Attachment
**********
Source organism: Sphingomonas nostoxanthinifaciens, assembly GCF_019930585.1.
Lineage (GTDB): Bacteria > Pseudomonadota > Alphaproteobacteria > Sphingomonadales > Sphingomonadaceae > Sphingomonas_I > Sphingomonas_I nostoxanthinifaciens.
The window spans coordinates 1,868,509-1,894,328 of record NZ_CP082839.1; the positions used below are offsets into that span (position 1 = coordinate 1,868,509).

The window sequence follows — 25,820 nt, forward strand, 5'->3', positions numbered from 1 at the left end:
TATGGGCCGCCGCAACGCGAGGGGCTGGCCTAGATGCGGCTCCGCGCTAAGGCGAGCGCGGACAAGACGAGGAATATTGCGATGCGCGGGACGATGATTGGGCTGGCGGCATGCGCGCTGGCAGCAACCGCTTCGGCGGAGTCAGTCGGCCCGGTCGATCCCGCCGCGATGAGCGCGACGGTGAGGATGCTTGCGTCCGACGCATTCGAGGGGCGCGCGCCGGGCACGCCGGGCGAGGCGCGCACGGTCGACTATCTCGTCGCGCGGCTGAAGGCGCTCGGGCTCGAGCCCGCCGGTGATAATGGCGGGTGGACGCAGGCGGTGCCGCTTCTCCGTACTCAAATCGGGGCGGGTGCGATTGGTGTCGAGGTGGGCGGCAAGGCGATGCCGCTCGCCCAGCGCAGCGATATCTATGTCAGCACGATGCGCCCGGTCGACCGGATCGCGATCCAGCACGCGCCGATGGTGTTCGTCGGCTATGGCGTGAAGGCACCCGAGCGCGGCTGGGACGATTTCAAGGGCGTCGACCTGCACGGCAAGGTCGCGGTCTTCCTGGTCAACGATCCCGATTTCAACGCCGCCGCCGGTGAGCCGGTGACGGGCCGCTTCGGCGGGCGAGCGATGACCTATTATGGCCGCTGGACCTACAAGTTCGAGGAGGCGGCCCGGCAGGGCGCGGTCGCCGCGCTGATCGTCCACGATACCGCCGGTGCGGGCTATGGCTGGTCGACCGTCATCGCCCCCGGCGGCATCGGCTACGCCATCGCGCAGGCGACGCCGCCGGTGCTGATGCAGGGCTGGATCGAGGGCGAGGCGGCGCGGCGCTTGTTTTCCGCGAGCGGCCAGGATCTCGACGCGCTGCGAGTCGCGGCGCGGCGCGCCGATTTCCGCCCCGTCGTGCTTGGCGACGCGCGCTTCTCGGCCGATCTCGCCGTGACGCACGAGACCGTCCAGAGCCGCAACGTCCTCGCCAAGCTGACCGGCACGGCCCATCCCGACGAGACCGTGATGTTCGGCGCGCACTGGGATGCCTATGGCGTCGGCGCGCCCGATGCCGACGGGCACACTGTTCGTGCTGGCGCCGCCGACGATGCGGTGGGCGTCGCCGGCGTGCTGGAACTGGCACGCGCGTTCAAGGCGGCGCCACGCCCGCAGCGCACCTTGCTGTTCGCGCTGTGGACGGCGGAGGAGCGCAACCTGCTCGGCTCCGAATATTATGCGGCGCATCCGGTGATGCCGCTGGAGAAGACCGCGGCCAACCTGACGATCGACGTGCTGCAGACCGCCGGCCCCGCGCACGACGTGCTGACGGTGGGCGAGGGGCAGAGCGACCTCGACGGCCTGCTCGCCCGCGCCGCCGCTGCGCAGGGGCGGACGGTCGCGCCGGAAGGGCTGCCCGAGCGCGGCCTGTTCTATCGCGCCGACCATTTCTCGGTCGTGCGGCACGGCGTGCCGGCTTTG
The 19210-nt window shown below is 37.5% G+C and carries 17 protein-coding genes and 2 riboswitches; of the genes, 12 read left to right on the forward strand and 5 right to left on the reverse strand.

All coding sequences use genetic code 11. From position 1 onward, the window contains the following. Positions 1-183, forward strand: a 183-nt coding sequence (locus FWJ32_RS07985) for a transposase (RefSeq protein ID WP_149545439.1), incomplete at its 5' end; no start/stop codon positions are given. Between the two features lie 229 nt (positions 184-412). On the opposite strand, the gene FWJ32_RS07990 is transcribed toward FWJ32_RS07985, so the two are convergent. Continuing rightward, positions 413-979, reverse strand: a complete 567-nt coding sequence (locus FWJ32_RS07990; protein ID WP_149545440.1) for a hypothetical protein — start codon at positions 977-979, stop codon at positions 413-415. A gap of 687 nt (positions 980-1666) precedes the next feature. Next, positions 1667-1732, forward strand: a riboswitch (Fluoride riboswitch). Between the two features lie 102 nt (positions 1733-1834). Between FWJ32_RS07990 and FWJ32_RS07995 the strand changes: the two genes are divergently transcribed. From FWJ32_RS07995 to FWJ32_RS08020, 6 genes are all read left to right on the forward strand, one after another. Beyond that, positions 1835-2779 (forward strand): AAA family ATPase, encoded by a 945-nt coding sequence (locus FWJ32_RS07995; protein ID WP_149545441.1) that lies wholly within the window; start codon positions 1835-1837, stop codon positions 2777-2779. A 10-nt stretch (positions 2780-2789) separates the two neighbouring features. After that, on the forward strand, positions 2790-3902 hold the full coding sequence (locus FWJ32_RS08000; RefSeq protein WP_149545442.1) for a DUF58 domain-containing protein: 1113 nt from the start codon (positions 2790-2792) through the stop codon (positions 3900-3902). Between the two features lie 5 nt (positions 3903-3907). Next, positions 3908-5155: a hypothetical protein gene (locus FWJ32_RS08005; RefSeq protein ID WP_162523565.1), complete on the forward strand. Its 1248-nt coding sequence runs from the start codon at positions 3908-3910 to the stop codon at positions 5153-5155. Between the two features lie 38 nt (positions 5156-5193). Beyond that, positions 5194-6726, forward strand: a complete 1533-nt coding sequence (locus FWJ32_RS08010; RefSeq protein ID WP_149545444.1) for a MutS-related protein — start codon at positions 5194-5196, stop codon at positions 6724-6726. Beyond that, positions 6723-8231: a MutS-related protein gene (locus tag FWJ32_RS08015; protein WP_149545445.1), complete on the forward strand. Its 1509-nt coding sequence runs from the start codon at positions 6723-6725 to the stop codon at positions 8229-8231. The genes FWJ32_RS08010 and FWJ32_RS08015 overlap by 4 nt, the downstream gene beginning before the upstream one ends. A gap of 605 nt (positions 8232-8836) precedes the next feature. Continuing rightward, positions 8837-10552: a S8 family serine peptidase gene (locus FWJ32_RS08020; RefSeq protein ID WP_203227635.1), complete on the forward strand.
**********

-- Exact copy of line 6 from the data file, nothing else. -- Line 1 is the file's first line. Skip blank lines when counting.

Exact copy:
The 19210-nt window shown below is 37.5% G+C and carries 17 protein-coding genes and 2 riboswitches; of the genes, 12 read left to right on the forward strand and 5 right to left on the reverse strand.